Saturday, April 10, 2010


An impressionistic review written in homage to the inspirational spirit of the source material. A criticism in six tableaus.


It's not that Jean-Luc Godard wants to remind us that we are watching a movie because he wants us to differentiate motion pictures from real life, it's that he wants to confuse the two. In his worldview, the two should be one.

And so his 1962 film, Vivre sa vie (My Life To Live) begins by seemingly falling apart. Only a couple of lines in and Nana, our savior, played with a convincing naturalistic ease by Anna Karina, seemingly flubs a line, repeats it, tries it a number of different ways. No, Godard has not included a blooper to throw us off, but rather, he has inserted a reality of cinema into the reality of his cinema. Nana is an actress, she is practicing a line. It's one of life's bloopers.

Nana's life takes two important turns in the movie, both precipitated by cinema. One happens early on when she goes to the movies to see Carl Th. Dreyer's The Passion of Joan of Arc, the 1928 silent film starring Falconetti, an icon of early French cinema. During the sequence, as Nana watches a scene from the movie with tears in her eyes, "Falconetti" is the only word uttered. There is no other sound, and her name is spoken reverentially, whispered by...who? Later in the movie, Nana will talk about her desire to live in silence, and the true value of words will be debated. Shortly after, she will be in a silent film herself. Literally. Though this time accompanied by music.

The second invocation of actual cinema comes after, when Nana and her pimp, Raoul (Saddy Rebbot), are supposed to go on a date to the movies and do not. Raoul is discussing business. Directly relating to that first movie, it's right after seeing Joan of Arc that Nana decides to become a prostitute to pay the bills, her dreams of being a film star failing; in the case of missing this later trip to the pictures, she meets the "young man" (Peter Kassowitz) as a result of the detour, and he arguably becomes the one person to have affection for her after her life dovetails. It's certainly when it becomes clear that at least Raoul doesn't care about her. He's the only man in the room who does not dote on Nana.

Raoul is merely a pawn, though, this is about Nana. It's by no coincidence that Anna Karina's character shares a name with the heroine of an Emile Zola novel and, perhaps more importantly, a silent film adaptation directed by Jean Renoir in 1926. The previous Nana was an actress who became a kept woman, and who then destroyed herself and the man who kept her. She is part of a sprawling fictional history invented by Zola, just as Godard's Nana is part of his own history and also the history of cinema. This is why her story is told as a series of religious tableaus, the 12 Stations of the Passion of Anna Karina. Vivre sa Vie begins with multiple angles of Karina's face shown under the opening credits. We view her in the same abstracted light as Dreyer showed us Falconetti. She is to be revered, admired, worshipped. And she will die for our entertainment.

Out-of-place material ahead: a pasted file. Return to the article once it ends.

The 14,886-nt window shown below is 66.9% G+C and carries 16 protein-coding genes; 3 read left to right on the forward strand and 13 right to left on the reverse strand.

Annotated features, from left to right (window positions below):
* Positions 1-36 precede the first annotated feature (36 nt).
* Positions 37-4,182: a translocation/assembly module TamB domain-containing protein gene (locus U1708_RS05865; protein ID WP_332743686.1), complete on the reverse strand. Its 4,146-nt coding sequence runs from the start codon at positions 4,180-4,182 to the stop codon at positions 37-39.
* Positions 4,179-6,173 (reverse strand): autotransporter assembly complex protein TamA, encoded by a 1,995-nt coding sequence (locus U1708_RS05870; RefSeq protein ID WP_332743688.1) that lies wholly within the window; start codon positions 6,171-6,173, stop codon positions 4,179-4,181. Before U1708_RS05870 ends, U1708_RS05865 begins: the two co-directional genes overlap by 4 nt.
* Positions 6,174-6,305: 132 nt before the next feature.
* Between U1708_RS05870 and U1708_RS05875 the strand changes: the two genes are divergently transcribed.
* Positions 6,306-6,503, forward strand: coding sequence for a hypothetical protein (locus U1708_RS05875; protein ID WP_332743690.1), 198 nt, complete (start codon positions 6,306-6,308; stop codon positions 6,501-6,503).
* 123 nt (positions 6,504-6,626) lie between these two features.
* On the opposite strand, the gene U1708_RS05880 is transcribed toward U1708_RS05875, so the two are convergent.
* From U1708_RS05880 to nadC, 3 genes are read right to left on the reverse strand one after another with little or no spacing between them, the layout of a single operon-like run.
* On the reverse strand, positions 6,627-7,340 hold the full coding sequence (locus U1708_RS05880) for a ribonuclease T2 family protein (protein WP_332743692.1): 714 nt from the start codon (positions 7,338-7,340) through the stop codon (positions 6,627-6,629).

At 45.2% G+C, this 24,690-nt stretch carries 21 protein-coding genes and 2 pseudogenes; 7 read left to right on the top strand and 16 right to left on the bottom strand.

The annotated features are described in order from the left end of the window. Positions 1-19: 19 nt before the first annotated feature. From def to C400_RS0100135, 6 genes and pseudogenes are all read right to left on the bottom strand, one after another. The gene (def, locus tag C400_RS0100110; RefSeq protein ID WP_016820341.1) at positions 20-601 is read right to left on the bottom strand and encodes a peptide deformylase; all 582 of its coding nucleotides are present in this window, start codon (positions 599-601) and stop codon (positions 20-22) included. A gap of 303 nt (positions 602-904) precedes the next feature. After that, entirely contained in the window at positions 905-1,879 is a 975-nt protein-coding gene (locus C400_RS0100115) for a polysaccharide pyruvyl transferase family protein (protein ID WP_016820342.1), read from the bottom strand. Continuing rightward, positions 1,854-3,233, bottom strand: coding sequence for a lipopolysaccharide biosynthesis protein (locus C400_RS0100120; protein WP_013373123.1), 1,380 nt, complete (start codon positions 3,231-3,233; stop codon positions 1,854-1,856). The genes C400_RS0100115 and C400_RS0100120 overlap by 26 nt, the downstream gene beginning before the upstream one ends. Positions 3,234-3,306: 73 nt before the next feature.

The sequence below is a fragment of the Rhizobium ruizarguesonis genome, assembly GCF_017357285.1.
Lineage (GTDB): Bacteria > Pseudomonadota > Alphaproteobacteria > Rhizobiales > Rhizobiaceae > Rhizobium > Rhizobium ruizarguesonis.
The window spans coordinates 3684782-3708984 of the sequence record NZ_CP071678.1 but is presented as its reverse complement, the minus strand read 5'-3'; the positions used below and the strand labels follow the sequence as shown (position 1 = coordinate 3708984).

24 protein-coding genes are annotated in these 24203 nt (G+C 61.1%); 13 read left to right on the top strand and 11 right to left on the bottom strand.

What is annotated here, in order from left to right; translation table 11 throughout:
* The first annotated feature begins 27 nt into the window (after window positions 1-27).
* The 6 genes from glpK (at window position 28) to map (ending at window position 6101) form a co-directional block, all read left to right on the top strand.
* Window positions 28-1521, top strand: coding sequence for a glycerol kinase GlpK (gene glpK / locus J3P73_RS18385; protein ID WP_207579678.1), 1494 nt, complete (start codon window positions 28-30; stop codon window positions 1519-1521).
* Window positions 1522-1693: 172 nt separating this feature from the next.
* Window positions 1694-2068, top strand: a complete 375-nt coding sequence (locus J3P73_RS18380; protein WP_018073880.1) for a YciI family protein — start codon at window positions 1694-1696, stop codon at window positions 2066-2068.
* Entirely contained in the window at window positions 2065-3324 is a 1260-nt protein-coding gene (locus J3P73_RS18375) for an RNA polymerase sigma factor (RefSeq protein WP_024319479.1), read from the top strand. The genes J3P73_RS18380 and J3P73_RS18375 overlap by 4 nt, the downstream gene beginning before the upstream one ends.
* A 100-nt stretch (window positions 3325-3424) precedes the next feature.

The summary Jean-Luc Godard wrote for the original release of the movie, reprinted in the Criterion booklet:

"A film on prostitution about a pretty Paris shopgirl who sells her body but keeps her soul while going through a series of adventures that allow her to experience all possible deep human emotions, and that were filmed by Jean-Luc Godard and portrayed by Anna Karina. Vivre sa vie."

Note the expanded credit the filmmaker gives himself: "Thought out, written, shot, edited, in sum, directed by Jean-Luc Godard."


The men in Vivre sa vie don't hang around, that's true. Even the ones Nana has a relationship with, including her ex Paul (Andre Labarthe), with whom Nana has a child, don't last. This is by Nana's choice more than theirs, however. She discards the date who bought her the ticket to see Joan of Arc, trading him for a skeevy photographer. He prefigures the pimp, Raoul, in that he has his own designs on what he will acquire from Nana--the photos he wants don't really seem to be for her, and we never even see them--and then he goes. Godard is drawing a direct parallel between a film actress and a prostitute, both give up something of themselves for the pleasure of others. He is fascinated by the connection moreso than he intends to make it a negative. The guilt is on us.

The very mythology of movies seems to be unfairly balanced. Why do boys get to be the gangsters and the girls unwitting pawns in their childish games? Godard himself famously boiled cinema down to girls and guns, and time and again he shows his overgrown adolescent heroes engaging in gunplay (see also: Breathless, Band of Outsiders, Pierrot le fou). In this mythology, girls are interchangeable, either the femme fatale or the kindly caregiver/romantic. Is it then a surprise that, by being neither, Nana will ultimately be punished? As someone who swaps men around, the ultimate disempowerment will come when Raoul swaps her--though, since he trades her for cash, arguably it's what he's been doing all along. To further push the idea of entertainment as a similar illicit transaction, consider how easily we now acquire, consume, and discard our films. I've owned Vivre sa vie on VHS and one DVD prior to this. How different, how transient, will the interaction with Nana be when she's available for download on demand?